The state of dating in Japan, from a woman’s perspective

Despite being a woman who is somewhat politically engaged and a proud feminist, I had not thought to explore the duality of the perceived issues with modern day dating in Japan. In the midst of sexual harassment scandals and debates about equal pay, I am ashamed to say that my mind did not think to explore the female involvement in the state of affairs. Coming from a family where women have equal opportunities to men and from a society that does not have as much of an ingrained system of gender discrimination, I was completely blown away by my findings below.

Whilst my previous blogs focused predominantly on herbivore men, I have come to realise this is merely a symptom of a much larger issue. The other side of the conversation that has been ignored by the western media is that the changing role of women, gender roles and expectations has also had a profound effect on Japans modern day dating scene.

Japanese familial structures have been a cornerstone of Japanese society since the 19th century. However during the the period of the Meiji State (1868-1912), family structures became codified and therefore, a matter of civil law. What was created was a patrilineal family system know as Ie.

Ie was a direct reflection of the Meiji mentality that women were the lowest ranking members of a family and by extension, society. This became the foundation of Japan’s social stability as men worked 70 hour weeks and the women took care of household chores, raising children and the family finances.

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A Japanese housewife in the period of the Meiji Restoration

After the war, new laws were enacted to make marriage a union between equal, consenting adults and then the 60’s arrived bringing  double digit growth for Japan’s economy. This meant that younger people were moving to the cities, away from their family homes with generations of family members and so, new families structures were created.

Whilst the workforce was encouraging of female participation (for economics sake, not equality), the legacy of Meiji in the form of gender expectations and societal infrastructure are laden with problems for the modern day working woman and so by the early 90’s, women too were avoiding dating.

Gender expectations

Whilst women have become highly valued members in the workforce, the expectations of traditional gender role divisions within couples has not changed. In fact, Japanese men do the lowest amount of household chores in the developed world. The average amount of time spent by married men on household chores over a week amasses to a grand total of TEN MINUTES PER WEEK. The same study, by Makato Atoh, suggests that out of 2/3 of the unmarried women who were interviewed, they believed that being married would mean less freedom.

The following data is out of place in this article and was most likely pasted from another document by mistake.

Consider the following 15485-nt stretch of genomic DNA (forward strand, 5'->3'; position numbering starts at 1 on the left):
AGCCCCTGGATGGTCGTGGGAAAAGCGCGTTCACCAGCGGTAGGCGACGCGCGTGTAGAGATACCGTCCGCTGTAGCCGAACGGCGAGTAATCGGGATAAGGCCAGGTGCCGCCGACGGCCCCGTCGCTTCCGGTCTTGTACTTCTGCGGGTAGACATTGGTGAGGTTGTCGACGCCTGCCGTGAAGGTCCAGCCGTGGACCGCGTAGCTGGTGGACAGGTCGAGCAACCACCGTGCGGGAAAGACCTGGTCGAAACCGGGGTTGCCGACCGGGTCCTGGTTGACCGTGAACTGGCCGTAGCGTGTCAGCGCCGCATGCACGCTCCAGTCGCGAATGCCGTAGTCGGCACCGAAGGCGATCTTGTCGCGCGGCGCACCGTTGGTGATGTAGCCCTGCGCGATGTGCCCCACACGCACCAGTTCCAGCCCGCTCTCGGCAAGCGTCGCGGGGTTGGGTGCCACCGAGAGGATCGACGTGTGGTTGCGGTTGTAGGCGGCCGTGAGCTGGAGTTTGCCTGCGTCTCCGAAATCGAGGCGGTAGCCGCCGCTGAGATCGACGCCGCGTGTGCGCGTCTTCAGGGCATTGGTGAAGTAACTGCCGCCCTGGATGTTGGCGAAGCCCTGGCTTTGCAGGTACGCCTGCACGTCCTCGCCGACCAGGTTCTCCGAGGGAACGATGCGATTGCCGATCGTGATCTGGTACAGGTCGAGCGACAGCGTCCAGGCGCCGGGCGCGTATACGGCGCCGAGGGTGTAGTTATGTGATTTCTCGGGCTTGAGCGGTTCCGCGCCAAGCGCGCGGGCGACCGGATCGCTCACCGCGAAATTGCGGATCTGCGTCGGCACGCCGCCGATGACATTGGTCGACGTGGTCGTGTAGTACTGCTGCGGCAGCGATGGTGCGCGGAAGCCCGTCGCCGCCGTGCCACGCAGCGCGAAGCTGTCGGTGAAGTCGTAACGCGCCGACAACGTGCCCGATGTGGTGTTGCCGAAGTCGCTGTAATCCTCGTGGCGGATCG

As well as household chores and caring for children, the women of Japan are expected to take care of the ageing population. Another leftover value from the Meiji State is that the elderly live with their younger family members and the expectation that this is the women has not shifted.

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 Japan: The worst developed country for working mothers?

Child care

Despite women being fully fledged members of the workforce, there is an astronomical shortage of childcare facilities. While many Japanese are entitled to a year’s parental leave, very few take it. Men rarely take paternity leave for fear of missing out on a promotion, or being fired and women have a tendency to leave the workforce for resignation of having others do their work for them.


These choices are so extreme due to the fact that in 2016 the BBC reported that 72, 00 children were on the waiting list for daycares. The Japanese workforce tends to work on a 12 hour day system and so without feasible childcare options, it is impossible to have both a career and family.

All of these factors have made dating for women in Japan about much more than a romantic connection. The burden of dating and where it may lead is too cumbersome for many women who value their independence. In many ways, dating in Japan equates to a loss of freedom and autonomy for women. The intake of women from the workforce was made for economic decisions however there has been no facilitation to adapt the societal infrastructure accordingly and this is having a direct effect on the dating habits of modern Japanese women.









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